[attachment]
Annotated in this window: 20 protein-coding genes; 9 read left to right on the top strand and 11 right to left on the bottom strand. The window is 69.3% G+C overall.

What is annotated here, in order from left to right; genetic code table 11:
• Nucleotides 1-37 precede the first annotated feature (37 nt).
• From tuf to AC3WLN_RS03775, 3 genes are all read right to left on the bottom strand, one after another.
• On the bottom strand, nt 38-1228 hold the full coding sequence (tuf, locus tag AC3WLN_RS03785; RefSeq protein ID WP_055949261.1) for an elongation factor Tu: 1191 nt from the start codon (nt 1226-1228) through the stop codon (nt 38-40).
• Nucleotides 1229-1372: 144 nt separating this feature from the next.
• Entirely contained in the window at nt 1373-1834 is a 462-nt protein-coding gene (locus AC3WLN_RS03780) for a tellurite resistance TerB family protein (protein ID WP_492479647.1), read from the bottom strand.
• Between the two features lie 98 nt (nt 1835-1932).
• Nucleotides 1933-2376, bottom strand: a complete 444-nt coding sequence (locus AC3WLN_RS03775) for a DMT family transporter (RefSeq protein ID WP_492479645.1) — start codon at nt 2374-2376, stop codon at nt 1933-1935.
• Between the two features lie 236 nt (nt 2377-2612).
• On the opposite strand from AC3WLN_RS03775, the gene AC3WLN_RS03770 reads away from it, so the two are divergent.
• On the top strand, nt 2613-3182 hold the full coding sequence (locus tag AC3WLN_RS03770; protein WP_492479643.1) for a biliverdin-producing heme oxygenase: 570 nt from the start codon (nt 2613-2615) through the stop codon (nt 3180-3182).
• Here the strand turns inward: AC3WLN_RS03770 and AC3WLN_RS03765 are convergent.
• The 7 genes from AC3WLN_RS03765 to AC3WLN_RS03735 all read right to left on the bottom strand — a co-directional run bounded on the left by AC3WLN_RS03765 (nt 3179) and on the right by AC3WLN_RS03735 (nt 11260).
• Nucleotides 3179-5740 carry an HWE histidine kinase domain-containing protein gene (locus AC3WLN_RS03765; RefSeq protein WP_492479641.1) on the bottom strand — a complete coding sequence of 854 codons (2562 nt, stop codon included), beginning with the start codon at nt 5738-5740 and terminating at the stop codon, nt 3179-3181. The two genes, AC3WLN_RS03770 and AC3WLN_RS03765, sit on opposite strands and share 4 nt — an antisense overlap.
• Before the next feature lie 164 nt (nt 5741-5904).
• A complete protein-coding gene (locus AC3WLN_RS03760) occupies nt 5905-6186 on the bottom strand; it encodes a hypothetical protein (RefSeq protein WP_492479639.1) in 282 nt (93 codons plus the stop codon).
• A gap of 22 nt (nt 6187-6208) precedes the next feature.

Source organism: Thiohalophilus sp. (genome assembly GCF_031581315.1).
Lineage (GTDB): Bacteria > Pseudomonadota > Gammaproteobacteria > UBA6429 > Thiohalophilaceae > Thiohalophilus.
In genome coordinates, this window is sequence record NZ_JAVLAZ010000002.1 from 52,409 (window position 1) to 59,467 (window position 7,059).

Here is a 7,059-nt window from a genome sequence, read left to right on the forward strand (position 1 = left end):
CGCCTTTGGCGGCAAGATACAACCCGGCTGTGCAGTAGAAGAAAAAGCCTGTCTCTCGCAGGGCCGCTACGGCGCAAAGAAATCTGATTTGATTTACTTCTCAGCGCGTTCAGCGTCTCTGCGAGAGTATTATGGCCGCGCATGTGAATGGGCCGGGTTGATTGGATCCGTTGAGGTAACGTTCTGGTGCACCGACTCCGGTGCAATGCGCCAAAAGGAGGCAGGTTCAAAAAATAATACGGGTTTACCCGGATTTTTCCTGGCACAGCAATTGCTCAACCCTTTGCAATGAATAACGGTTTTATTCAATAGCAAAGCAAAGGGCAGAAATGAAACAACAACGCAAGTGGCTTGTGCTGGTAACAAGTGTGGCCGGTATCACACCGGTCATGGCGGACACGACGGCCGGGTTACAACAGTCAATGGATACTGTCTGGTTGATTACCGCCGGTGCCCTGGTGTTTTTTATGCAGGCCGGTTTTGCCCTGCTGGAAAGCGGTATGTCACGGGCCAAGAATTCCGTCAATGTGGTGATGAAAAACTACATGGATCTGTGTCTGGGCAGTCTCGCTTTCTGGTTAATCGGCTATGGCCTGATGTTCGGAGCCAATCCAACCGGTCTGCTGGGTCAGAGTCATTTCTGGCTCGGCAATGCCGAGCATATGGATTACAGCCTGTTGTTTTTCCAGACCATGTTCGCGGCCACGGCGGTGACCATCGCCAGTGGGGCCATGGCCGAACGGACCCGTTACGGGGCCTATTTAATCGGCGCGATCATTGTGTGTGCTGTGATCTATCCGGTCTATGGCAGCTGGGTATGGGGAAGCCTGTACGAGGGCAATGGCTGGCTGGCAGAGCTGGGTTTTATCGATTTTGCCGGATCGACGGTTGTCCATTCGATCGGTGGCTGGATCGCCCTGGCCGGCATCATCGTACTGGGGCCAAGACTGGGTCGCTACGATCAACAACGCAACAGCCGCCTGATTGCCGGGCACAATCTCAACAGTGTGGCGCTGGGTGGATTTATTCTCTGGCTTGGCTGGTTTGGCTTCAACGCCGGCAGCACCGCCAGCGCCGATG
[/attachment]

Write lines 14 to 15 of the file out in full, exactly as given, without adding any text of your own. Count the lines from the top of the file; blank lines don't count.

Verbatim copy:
• The 7 genes from AC3WLN_RS03765 to AC3WLN_RS03735 all read right to left on the bottom strand — a co-directional run bounded on the left by AC3WLN_RS03765 (nt 3179) and on the right by AC3WLN_RS03735 (nt 11260).
• Nucleotides 3179-5740 carry an HWE histidine kinase domain-containing protein gene (locus AC3WLN_RS03765; RefSeq protein WP_492479641.1) on the bottom strand — a complete coding sequence of 854 codons (2562 nt, stop codon included), beginning with the start codon at nt 5738-5740 and terminating at the stop codon, nt 3179-3181. The two genes, AC3WLN_RS03770 and AC3WLN_RS03765, sit on opposite strands and share 4 nt — an antisense overlap.